When it comes to managing employees, most employers tend to take one of two key leadership approaches. There’s the “power/authority” approach, where it’s their way or the highway, or the “influence” approach, where the goal is to get employees on the same page and empower them to make decisions that will have a positive impact on the organization.

In today’s work world, employees want to feel like they are a part of the decision-making process. Millennials, especially, want managers who give them the freedom to do their jobs and trust they will deliver.

In fact, in a 2014 survey of 16,637 millennials worldwide titled Millennials: Understanding a Misunderstood Generation, nearly half of people in this age group from North America want a manager who “empowers their employees” above all else.

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Clearly, for those who manage the fastest growing part of today’s workforce, it’s time to take the focus off of the power/authority approach and on to the influence approach. Here are three areas where the influence approach is especially useful in the office:

1. Employee communication

In May, Interact released the results of a Harris Poll survey of nearly 1,000 U.S. workers that suggest taking just a little time to recognize and connect with employees can have a huge impact on productivity and the bottom line. Ninety-one percent of respondents agreed poor communication was dragging managers down.

Employees cited failure to recognize employee achievements (63 percent), not having time to meet with employees (52 percent), refusing to speak with subordinates (51 percent) and not asking about employees’ lives outside of work (23 percent) as some of the main issues that are keeping managers from getting the most out of their workforce.

Since the key focus of the influence approach is building relationships based on trust, recognition, inclusion and feedback, this approach solves these adverse communication issues. It encourages managers to interact with their employees on equal footing and recognize the impact they have on the organization.

To start practicing the influence approach, make time every day to share personal stories, thank employees, ask them about their lives and elicit feedback. Doing so will engage employees and build a rapport that can increase productivity and help the bottom line.

2. Goal setting

Every employer has to set goals for their team members. Successful employers understand that setting goals is not just a way to boost the bottom line, but a way to engage employees with milestones that are accessible and motivational. That’s where the influence approach comes in.

Focus on building relationships with employees and eliciting as much feedback as possible before goals are set for the new pay period, quarter or year. Show employees that the company cares about their opinions, then craft goals that will help them feel like they’re contributing.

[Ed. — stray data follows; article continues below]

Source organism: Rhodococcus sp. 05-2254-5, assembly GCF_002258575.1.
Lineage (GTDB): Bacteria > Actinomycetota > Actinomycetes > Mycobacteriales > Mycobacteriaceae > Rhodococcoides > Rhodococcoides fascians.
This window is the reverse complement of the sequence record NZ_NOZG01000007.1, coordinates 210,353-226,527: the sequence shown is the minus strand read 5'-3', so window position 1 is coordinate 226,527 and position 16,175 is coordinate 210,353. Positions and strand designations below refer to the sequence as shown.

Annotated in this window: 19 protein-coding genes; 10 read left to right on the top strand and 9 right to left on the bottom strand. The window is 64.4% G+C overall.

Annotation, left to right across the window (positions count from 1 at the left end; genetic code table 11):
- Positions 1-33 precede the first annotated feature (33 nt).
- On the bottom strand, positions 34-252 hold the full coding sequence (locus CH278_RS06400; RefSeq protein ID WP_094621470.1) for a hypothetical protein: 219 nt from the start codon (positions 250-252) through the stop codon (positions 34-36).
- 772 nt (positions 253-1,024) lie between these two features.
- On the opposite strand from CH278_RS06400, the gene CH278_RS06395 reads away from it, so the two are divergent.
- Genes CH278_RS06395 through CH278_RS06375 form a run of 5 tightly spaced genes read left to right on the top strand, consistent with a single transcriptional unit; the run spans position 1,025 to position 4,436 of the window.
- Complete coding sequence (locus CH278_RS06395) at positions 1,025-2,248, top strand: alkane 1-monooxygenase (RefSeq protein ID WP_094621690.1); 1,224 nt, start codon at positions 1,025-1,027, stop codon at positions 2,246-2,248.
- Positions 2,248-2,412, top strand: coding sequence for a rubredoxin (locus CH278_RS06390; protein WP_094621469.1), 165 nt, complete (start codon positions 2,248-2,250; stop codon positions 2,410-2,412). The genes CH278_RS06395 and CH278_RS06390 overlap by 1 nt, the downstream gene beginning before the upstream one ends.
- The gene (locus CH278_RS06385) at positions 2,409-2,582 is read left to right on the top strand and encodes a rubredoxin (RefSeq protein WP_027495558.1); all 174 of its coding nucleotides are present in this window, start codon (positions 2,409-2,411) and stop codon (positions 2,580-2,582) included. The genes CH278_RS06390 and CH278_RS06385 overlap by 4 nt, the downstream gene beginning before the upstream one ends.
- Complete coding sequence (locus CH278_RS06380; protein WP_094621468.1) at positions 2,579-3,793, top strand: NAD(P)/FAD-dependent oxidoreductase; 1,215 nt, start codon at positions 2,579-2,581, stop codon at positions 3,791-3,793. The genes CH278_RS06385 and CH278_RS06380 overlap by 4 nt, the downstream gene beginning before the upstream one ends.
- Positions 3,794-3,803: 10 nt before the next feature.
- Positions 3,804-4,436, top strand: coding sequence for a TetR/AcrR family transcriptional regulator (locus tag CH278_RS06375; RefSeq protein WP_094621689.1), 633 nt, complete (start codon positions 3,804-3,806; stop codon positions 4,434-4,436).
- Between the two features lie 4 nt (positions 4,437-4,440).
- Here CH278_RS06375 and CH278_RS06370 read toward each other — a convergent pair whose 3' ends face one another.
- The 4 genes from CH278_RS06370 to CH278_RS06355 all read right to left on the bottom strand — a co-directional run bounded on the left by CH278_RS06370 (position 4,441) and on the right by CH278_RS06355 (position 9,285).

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For example, revenue goals are helpful at the upper levels of an organization, but lower and mid-level employees may have a difficult time realizing how their work contributes to those goals. If a manager has built strong relationships with employees using the influence approach, they will understand this and set goals that employees can contribute to, such as increasing the number of subscribers or improving customer satisfaction.

3. Performance reviews

Annual reviews. No one really likes them and, according to Taskworld’s 2015 Annual Review Survey of 500 employed adults nationwide, 55 percent of employees think time spent reviewing performance should be spent on other things. Why?

It could be that managers often take a power/authority approach to annual reviews. Instead of offering constructive feedback -- 50 percent of respondents say they’re not getting any -- managers look at the annual review as a way to establish authority.

In other words, many managers take a “I’m the boss, here’s what needs to get done over the next year,” approach instead of a “Let’s talk about overall progress and what we can do to improve moving forward” approach. The former alienates employees and makes them feel undervalued.

Instead, focus on providing constructive feedback on employees' strengths and weaknesses. Ask about their expectations for the coming year and how they see their careers progressing. Then, share the organization’s expectations and discuss how to meet those expectations together. The influence approach builds trust and an employer-employee “contract” that shows the organization cares about its employees.

Employers that focus on influencing employees through trust and collaboration instead of power and authority have a better chance of engaging employees and keeping their best talent happy.

What leadership style do you think works best? What are some situations when the power/authority approach might be necessary? Share your thoughts in the comments section below.

Related: Why Saying 'Thank You' Is More Important Than Giving Employees a Raise